Loving your review.  We were in SLNP the same time as you, mid September and so it's like reliving my own trip to some extent.  But we did not make it to Nsefu...and now I know that's where we will go next year when we return to Zambia.  Or at least one of the places.  Thanks for encouraging me to write a trip report as it led me to this area of the forum and I'll work on my own report eventually.  For now, just enjoying reading about your experiences.  We too encountered the dogs, but looking at your pictures, I'm pretty sure we saw two different packs.  Which makes sense since we were staying in the more central region along the Luwi river which is completely dry in September. 

 

Thanks again for sharing your report.  Will keep an eye out for the rest of it.

 

Sharon


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#44 Atravelynn

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Posted 20 November 2016 - 05:18 PM

"Never in my wildest dreams did I think we would see them [wild dogs] on our very first drive!"  Isn't that the stunning unpredictability of Africa? Good thing the dogs were not as elusive as the zebra.  It was another canine-ish creature that impressed me even more, though.  That baby hyena at night!  Wow!

 

So many eles in the river, a beautiful setting for them.  Eles behind wild dogs is not bad either.  Glad the dogs were more active for your second sighting.  That one dog with more white on it really stands out.

 

Your title is a bit of a misnomer, there was a lot going on in addition to elephants.

 

Congrats on your weddings and honeymoons!


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When you think of a rhino, think of a tree (African proverb)

#45 martywilddog

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Posted 22 January 2017 - 01:50 PM

Thanks all for your nice comments and sorry for not finishing my trip report sooner! Life you know... :)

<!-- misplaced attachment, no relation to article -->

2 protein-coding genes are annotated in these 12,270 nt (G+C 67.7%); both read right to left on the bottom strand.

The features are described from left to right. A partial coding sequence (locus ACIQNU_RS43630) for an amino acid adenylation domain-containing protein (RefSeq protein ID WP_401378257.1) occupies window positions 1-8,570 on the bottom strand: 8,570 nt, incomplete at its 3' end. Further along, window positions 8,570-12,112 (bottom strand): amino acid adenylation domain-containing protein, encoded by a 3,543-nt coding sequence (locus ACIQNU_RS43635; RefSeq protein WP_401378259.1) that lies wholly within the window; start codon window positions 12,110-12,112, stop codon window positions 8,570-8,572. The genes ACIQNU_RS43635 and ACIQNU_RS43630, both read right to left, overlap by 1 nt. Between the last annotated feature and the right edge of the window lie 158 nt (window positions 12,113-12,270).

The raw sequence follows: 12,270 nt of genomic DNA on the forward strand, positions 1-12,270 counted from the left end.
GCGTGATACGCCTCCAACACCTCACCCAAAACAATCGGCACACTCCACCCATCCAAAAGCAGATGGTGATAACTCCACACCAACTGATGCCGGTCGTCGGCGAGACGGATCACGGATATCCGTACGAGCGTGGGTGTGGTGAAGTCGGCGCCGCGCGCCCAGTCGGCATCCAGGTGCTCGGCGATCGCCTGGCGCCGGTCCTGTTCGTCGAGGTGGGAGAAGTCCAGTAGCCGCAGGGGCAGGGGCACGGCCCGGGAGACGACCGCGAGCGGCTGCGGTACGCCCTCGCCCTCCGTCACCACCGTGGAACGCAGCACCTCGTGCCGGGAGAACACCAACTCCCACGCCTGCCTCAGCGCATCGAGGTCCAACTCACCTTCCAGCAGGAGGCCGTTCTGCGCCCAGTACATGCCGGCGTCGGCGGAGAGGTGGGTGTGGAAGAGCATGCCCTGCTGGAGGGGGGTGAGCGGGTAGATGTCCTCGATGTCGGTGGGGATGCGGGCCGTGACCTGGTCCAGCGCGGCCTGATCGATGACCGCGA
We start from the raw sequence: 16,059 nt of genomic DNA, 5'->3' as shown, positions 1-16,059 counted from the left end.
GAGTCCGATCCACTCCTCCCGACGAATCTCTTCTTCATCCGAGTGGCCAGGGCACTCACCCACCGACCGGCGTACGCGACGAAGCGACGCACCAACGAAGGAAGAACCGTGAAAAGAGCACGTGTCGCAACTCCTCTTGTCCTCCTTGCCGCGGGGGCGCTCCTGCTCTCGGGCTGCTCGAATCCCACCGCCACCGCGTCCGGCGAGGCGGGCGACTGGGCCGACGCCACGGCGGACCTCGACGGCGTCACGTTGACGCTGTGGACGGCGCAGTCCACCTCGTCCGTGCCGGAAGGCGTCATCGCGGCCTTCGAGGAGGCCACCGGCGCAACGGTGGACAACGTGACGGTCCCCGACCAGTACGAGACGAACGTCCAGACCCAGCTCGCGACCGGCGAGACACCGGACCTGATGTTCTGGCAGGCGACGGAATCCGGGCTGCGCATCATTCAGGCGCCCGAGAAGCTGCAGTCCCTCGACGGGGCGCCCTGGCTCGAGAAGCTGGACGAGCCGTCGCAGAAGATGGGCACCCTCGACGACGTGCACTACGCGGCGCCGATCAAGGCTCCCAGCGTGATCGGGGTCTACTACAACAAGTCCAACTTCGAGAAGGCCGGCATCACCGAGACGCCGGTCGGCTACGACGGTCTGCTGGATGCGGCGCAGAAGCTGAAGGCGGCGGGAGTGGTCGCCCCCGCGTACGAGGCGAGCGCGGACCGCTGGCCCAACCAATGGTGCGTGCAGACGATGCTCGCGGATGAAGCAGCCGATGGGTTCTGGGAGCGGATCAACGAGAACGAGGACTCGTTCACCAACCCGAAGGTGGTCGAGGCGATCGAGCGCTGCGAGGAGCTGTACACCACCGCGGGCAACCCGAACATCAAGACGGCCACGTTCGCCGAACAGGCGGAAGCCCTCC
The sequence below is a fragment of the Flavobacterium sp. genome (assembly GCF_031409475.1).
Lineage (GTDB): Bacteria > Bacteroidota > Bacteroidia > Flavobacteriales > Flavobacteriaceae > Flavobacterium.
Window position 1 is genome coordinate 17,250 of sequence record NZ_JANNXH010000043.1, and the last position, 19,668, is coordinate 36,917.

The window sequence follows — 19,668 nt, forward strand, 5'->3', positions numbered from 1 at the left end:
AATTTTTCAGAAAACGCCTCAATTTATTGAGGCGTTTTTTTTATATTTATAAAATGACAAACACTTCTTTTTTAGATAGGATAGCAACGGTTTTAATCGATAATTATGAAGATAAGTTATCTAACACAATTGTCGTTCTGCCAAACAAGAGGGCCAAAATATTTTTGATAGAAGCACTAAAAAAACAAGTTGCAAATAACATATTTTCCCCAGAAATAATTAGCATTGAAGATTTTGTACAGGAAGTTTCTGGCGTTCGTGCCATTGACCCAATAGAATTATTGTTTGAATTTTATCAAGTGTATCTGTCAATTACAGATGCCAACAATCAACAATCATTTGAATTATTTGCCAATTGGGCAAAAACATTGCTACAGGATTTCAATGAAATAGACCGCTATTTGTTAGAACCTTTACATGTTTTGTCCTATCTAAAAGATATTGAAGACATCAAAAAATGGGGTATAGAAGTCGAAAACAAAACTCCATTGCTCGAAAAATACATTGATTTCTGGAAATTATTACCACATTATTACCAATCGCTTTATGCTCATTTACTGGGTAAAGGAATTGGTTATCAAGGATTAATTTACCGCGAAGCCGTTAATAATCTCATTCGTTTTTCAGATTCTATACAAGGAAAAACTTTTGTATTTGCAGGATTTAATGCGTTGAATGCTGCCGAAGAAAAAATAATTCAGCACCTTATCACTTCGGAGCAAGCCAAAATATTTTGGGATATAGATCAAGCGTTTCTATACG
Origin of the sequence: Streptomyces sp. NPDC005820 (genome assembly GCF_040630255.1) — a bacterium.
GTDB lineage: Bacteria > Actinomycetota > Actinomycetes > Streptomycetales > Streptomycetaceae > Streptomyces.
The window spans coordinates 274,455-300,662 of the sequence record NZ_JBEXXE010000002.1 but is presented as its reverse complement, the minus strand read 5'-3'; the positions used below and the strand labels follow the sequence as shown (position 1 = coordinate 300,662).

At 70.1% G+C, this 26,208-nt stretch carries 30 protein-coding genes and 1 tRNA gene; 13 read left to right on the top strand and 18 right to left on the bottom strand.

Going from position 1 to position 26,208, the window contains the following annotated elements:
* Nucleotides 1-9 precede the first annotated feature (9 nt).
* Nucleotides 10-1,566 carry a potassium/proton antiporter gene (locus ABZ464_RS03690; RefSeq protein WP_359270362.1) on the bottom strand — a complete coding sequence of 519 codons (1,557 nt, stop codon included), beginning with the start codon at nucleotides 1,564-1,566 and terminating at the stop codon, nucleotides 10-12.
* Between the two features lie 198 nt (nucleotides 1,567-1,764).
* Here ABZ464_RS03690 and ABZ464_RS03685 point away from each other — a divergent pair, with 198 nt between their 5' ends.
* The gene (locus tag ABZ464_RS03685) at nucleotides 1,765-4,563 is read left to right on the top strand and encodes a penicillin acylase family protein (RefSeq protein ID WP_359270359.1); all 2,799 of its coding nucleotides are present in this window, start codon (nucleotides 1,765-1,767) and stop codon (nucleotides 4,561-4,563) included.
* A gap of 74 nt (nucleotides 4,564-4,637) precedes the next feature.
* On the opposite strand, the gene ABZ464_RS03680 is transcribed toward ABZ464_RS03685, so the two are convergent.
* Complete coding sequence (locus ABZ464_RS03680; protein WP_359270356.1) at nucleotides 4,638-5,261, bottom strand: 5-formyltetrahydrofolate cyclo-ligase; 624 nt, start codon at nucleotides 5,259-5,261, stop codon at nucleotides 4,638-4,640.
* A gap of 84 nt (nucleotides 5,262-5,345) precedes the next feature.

Come to think of it when looking at the pictures here you are absolutely right @Atravelynn! But it felt like there were elephants everywhere we looked and every turn we took. We did see a great plethora of animals though! (totally off topic and on the side, I just read your first Phinda trip report with the "Hunter" family - my god lady, you displayed serious patience, I salute you! It's my 2017 resolution to get less annoyed at things (and people), but I'd need another 10 years of good resolutions to put up with them folks' ;-) ) 

 

So let's get back into it and wrap up this trip report!  


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#46 optig

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Posted 22 January 2017 - 02:13 PM

@martywilddog@atravelynn@SharonV1 Despite having been to South Luangawa 3 times already, I can't wait to return in 2018. I'm staying at Chamilandu,Kuyenda, and Bilingumwe 

in part due to the fact that this is supposed to be the best area to see wild dogs and the scenery is quite different from the Northern part of the park. I'm also happy to stay in three completely new lodges. Phil Berry and his partner Arlette are considered legends in the valley even if Phil is no longer doing his own guiding. 



#47 martywilddog

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Posted 22 January 2017 - 02:31 PM

We set out on our first drive with Martin and from the minute we left the lodge we loved it even more! The area was just gorgeous. The very first animal we saw while driving towards the park was the prettiest bird I have ever seen. I am now a avid admirer of the lilac breasted roller! 

 

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Somehow the light made it's beak look almost gold. 

 

After my first encounter with the obliging LBR, we continued our way into the park. We had a convenient pontoon or river crossing to get into the park. Especially the river crossing always made me hold my breath for a minute (that's how adventurous I am ;-) ) but it was wonderful! So special to be driving through a river in the pitch black darkness of night. 

 

Since we were a bit later getting into the park than the other two kafunta vehicles (having taken a moment with the LBR) we could benefit immediately from their finding as we heard over the radio: leopard!

 

My personal favourite animal to watch on safari, so graceful, so beautiful, so wild :)